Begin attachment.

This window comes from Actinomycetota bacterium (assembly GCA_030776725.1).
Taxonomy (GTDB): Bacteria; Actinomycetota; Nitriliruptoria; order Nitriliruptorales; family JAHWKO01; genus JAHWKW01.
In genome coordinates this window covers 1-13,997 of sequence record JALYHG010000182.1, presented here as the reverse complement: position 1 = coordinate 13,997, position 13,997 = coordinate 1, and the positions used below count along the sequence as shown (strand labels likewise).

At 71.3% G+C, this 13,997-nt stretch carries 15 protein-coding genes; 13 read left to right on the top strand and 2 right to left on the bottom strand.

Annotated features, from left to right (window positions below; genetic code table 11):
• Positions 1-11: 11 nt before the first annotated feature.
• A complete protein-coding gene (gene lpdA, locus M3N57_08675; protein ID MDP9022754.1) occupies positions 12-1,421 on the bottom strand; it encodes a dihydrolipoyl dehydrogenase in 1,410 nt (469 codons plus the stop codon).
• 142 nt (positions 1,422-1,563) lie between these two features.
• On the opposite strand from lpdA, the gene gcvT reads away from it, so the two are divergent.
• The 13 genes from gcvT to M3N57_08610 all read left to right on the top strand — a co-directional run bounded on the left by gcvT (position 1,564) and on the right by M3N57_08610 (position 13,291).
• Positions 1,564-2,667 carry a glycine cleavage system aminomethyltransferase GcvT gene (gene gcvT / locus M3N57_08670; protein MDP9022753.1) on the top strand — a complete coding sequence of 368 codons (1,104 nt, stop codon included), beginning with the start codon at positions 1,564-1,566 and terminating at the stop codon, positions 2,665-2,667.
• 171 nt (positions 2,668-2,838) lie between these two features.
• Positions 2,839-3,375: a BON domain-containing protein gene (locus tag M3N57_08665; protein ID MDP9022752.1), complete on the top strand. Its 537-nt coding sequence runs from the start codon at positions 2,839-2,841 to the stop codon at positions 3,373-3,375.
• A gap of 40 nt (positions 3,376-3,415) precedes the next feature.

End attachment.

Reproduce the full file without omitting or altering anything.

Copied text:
This window comes from Actinomycetota bacterium (assembly GCA_030776725.1).
Taxonomy (GTDB): Bacteria; Actinomycetota; Nitriliruptoria; order Nitriliruptorales; family JAHWKO01; genus JAHWKW01.
In genome coordinates this window covers 1-13,997 of sequence record JALYHG010000182.1, presented here as the reverse complement: position 1 = coordinate 13,997, position 13,997 = coordinate 1, and the positions used below count along the sequence as shown (strand labels likewise).

At 71.3% G+C, this 13,997-nt stretch carries 15 protein-coding genes; 13 read left to right on the top strand and 2 right to left on the bottom strand.

Annotated features, from left to right (window positions below; genetic code table 11):
• Positions 1-11: 11 nt before the first annotated feature.
• A complete protein-coding gene (gene lpdA, locus M3N57_08675; protein ID MDP9022754.1) occupies positions 12-1,421 on the bottom strand; it encodes a dihydrolipoyl dehydrogenase in 1,410 nt (469 codons plus the stop codon).
• 142 nt (positions 1,422-1,563) lie between these two features.
• On the opposite strand from lpdA, the gene gcvT reads away from it, so the two are divergent.
• The 13 genes from gcvT to M3N57_08610 all read left to right on the top strand — a co-directional run bounded on the left by gcvT (position 1,564) and on the right by M3N57_08610 (position 13,291).
• Positions 1,564-2,667 carry a glycine cleavage system aminomethyltransferase GcvT gene (gene gcvT / locus M3N57_08670; protein MDP9022753.1) on the top strand — a complete coding sequence of 368 codons (1,104 nt, stop codon included), beginning with the start codon at positions 1,564-1,566 and terminating at the stop codon, positions 2,665-2,667.
• 171 nt (positions 2,668-2,838) lie between these two features.
• Positions 2,839-3,375: a BON domain-containing protein gene (locus tag M3N57_08665; protein ID MDP9022752.1), complete on the top strand. Its 537-nt coding sequence runs from the start codon at positions 2,839-2,841 to the stop codon at positions 3,373-3,375.
• A gap of 40 nt (positions 3,376-3,415) precedes the next feature.